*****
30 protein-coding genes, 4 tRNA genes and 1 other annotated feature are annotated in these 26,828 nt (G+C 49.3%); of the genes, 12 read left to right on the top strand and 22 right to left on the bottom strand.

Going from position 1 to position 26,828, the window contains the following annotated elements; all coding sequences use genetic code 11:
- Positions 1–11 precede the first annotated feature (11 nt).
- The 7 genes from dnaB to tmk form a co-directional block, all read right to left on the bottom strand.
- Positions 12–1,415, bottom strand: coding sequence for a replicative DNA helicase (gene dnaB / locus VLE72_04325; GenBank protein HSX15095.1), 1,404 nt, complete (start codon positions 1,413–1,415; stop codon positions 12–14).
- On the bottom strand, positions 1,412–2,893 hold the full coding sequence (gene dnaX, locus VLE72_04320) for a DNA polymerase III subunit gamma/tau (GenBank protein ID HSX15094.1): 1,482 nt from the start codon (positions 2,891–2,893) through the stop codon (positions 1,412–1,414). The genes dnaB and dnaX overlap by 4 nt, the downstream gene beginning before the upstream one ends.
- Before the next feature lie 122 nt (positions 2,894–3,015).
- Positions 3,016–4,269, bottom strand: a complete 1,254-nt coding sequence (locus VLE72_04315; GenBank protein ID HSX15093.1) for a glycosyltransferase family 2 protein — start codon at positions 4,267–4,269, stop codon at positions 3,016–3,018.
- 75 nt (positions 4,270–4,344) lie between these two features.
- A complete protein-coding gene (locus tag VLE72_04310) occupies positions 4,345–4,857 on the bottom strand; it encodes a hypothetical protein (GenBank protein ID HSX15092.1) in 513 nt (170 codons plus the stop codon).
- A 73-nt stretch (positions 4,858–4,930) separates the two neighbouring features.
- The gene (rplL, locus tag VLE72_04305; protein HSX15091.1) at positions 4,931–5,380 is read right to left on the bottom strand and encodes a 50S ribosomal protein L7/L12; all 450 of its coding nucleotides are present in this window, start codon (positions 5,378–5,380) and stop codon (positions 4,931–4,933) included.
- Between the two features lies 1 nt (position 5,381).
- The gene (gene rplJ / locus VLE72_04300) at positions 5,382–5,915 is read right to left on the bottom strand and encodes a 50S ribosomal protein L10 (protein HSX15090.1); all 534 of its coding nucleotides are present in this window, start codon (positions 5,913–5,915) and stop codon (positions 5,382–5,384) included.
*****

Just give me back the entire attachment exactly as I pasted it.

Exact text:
30 protein-coding genes, 4 tRNA genes and 1 other annotated feature are annotated in these 26,828 nt (G+C 49.3%); of the genes, 12 read left to right on the top strand and 22 right to left on the bottom strand.

Going from position 1 to position 26,828, the window contains the following annotated elements; all coding sequences use genetic code 11:
- Positions 1–11 precede the first annotated feature (11 nt).
- The 7 genes from dnaB to tmk form a co-directional block, all read right to left on the bottom strand.
- Positions 12–1,415, bottom strand: coding sequence for a replicative DNA helicase (gene dnaB / locus VLE72_04325; GenBank protein HSX15095.1), 1,404 nt, complete (start codon positions 1,413–1,415; stop codon positions 12–14).
- On the bottom strand, positions 1,412–2,893 hold the full coding sequence (gene dnaX, locus VLE72_04320) for a DNA polymerase III subunit gamma/tau (GenBank protein ID HSX15094.1): 1,482 nt from the start codon (positions 2,891–2,893) through the stop codon (positions 1,412–1,414). The genes dnaB and dnaX overlap by 4 nt, the downstream gene beginning before the upstream one ends.
- Before the next feature lie 122 nt (positions 2,894–3,015).
- Positions 3,016–4,269, bottom strand: a complete 1,254-nt coding sequence (locus VLE72_04315; GenBank protein ID HSX15093.1) for a glycosyltransferase family 2 protein — start codon at positions 4,267–4,269, stop codon at positions 3,016–3,018.
- 75 nt (positions 4,270–4,344) lie between these two features.
- A complete protein-coding gene (locus tag VLE72_04310) occupies positions 4,345–4,857 on the bottom strand; it encodes a hypothetical protein (GenBank protein ID HSX15092.1) in 513 nt (170 codons plus the stop codon).
- A 73-nt stretch (positions 4,858–4,930) separates the two neighbouring features.
- The gene (rplL, locus tag VLE72_04305; protein HSX15091.1) at positions 4,931–5,380 is read right to left on the bottom strand and encodes a 50S ribosomal protein L7/L12; all 450 of its coding nucleotides are present in this window, start codon (positions 5,378–5,380) and stop codon (positions 4,931–4,933) included.
- Between the two features lies 1 nt (position 5,381).
- The gene (gene rplJ / locus VLE72_04300) at positions 5,382–5,915 is read right to left on the bottom strand and encodes a 50S ribosomal protein L10 (protein HSX15090.1); all 534 of its coding nucleotides are present in this window, start codon (positions 5,913–5,915) and stop codon (positions 5,382–5,384) included.